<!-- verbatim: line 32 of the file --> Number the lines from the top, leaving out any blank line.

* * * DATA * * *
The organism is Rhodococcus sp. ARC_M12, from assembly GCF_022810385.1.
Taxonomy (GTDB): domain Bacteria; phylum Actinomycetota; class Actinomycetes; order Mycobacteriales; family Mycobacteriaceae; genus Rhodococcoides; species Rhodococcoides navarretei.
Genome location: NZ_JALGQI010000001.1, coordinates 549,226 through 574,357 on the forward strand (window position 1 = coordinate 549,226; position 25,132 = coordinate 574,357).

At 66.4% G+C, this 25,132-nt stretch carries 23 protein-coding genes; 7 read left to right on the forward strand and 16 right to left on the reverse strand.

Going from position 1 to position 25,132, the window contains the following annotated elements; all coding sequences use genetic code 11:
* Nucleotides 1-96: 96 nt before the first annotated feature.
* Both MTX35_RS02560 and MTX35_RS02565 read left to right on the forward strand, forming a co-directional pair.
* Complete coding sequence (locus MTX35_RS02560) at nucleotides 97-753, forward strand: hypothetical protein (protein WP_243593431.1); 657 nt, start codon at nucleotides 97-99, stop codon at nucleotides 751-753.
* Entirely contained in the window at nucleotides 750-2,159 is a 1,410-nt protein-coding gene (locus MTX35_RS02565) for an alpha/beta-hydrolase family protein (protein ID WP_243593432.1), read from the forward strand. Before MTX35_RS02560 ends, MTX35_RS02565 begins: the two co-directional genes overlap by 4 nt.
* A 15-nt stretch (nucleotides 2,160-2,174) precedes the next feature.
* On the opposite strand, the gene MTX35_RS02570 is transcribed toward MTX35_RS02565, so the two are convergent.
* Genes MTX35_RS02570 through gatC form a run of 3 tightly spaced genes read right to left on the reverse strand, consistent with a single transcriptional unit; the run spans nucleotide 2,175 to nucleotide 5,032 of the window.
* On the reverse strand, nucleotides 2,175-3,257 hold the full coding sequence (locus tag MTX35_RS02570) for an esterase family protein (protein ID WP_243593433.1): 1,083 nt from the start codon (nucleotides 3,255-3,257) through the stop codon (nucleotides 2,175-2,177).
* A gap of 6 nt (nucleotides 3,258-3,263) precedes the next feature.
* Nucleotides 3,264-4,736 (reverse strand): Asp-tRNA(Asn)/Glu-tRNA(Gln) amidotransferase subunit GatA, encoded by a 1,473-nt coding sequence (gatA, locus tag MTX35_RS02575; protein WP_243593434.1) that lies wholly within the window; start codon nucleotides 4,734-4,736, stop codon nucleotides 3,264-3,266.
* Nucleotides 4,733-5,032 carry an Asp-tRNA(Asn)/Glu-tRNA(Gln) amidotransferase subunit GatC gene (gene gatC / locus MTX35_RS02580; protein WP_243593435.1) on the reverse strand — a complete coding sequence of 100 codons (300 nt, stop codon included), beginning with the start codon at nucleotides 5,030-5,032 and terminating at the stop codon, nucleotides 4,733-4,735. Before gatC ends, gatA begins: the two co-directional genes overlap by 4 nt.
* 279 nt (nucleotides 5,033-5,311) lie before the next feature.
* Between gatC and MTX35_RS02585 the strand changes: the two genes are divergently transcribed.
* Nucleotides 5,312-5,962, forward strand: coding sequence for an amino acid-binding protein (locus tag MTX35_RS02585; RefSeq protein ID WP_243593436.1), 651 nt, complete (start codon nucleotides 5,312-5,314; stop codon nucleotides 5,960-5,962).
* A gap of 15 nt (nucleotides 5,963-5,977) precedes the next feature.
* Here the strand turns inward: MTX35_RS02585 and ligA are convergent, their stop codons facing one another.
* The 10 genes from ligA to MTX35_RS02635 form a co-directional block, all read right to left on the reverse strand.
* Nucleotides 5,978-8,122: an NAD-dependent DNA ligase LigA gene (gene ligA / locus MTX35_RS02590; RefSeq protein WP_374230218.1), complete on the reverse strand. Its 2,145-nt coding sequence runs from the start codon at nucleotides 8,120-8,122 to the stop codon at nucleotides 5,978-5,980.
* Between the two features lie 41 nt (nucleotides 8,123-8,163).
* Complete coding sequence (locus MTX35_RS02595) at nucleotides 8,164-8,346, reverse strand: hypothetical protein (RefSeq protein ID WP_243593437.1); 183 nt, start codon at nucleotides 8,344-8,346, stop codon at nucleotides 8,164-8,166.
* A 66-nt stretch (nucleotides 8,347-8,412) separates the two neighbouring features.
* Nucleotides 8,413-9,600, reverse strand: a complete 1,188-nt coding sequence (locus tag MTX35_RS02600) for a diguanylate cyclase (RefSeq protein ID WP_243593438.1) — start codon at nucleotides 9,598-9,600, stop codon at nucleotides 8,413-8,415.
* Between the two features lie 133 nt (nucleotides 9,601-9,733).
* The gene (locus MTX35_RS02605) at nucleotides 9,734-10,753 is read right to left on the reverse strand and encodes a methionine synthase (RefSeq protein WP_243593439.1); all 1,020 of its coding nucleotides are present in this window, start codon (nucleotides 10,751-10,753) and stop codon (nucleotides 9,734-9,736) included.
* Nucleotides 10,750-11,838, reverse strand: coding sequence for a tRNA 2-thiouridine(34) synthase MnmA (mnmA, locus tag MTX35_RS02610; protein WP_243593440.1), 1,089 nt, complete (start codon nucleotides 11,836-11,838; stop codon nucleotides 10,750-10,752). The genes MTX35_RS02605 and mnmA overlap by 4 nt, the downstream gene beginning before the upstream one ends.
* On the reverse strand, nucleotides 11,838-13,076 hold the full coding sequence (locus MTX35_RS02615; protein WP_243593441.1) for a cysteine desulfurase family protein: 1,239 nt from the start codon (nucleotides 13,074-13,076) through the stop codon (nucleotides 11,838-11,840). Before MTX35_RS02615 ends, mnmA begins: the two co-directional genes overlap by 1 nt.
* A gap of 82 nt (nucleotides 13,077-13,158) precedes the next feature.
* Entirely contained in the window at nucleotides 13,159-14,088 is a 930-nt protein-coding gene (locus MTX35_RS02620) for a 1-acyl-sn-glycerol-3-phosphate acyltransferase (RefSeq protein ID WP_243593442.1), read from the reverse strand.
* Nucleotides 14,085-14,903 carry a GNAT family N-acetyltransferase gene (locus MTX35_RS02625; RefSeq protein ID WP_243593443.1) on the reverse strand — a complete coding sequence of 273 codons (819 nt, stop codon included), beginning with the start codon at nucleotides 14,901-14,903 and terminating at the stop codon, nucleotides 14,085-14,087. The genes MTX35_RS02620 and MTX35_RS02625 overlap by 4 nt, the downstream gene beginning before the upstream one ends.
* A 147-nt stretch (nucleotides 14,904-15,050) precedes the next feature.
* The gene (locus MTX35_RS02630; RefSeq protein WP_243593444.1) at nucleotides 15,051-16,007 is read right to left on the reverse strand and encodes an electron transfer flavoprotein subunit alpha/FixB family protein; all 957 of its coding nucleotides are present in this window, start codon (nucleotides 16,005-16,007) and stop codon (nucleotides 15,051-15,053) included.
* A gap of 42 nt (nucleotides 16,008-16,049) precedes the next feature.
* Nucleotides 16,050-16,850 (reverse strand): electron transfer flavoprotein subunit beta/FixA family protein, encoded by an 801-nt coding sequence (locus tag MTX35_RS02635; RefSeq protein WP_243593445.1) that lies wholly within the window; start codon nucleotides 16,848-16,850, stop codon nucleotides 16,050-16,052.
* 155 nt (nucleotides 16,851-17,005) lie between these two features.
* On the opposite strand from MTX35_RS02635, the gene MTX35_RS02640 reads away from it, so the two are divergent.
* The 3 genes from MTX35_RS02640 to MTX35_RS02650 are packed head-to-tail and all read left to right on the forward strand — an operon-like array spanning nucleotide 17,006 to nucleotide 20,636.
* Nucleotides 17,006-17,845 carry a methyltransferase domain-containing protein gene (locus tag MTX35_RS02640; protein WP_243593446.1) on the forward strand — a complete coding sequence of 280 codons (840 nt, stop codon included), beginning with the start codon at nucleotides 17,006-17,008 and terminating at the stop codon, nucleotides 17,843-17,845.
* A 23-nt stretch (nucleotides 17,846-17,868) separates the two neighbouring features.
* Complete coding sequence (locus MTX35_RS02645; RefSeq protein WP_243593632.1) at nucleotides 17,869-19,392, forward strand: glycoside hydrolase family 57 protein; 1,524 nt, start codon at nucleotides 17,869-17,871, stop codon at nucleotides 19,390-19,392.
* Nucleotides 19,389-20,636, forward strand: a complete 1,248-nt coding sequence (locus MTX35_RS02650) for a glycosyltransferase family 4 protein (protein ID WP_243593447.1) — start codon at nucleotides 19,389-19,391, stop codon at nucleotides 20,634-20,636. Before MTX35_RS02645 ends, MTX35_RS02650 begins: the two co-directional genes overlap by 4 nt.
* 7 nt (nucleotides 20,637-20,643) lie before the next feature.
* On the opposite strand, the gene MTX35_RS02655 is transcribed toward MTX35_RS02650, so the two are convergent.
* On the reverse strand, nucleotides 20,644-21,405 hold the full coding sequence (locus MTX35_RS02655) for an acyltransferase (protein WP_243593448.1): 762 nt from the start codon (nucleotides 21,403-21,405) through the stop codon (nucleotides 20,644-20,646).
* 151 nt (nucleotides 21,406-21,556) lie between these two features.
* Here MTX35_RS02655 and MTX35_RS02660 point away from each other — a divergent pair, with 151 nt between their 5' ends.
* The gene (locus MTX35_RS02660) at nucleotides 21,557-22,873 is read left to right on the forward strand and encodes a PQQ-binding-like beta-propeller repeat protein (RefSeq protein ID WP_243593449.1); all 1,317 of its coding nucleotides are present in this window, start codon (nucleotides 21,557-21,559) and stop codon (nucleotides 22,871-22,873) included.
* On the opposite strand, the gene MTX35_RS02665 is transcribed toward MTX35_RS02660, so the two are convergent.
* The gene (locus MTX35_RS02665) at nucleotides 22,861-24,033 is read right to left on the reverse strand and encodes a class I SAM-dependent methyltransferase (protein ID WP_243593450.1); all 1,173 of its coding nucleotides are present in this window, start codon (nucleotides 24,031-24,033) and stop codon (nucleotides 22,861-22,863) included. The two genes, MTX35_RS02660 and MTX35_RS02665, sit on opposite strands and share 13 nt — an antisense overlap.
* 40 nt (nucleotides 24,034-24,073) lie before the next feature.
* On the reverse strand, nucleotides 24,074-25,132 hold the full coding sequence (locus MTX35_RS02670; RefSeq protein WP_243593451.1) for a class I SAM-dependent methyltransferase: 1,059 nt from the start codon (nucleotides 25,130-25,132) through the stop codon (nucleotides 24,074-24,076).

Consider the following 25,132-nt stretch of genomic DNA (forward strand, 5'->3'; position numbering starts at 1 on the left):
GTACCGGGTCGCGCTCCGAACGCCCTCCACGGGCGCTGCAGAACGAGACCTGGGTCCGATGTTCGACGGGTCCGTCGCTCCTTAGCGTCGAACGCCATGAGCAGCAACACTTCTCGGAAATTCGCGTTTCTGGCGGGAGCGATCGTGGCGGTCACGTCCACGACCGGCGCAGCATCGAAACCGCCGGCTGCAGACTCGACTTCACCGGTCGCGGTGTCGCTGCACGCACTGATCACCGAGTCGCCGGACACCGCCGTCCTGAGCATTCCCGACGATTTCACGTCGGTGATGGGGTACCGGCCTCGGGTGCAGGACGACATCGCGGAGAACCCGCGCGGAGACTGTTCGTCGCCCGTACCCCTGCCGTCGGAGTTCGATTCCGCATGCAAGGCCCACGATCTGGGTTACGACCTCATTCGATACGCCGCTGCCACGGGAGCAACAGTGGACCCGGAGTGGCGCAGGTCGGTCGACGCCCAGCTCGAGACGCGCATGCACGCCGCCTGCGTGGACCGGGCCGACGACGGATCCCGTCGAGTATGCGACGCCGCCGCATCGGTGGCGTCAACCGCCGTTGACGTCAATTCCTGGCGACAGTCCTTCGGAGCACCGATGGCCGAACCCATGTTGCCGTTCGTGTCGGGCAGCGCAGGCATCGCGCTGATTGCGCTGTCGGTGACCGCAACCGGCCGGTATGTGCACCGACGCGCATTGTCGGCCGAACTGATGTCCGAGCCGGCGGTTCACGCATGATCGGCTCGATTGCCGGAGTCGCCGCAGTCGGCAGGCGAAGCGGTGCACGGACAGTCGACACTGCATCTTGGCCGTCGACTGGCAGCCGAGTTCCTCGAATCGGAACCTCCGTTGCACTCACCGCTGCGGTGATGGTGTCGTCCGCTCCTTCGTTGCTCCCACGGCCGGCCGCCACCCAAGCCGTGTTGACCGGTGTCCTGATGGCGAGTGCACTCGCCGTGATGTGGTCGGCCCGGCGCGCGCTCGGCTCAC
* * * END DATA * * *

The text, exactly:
* A gap of 82 nt (nucleotides 13,077-13,158) precedes the next feature.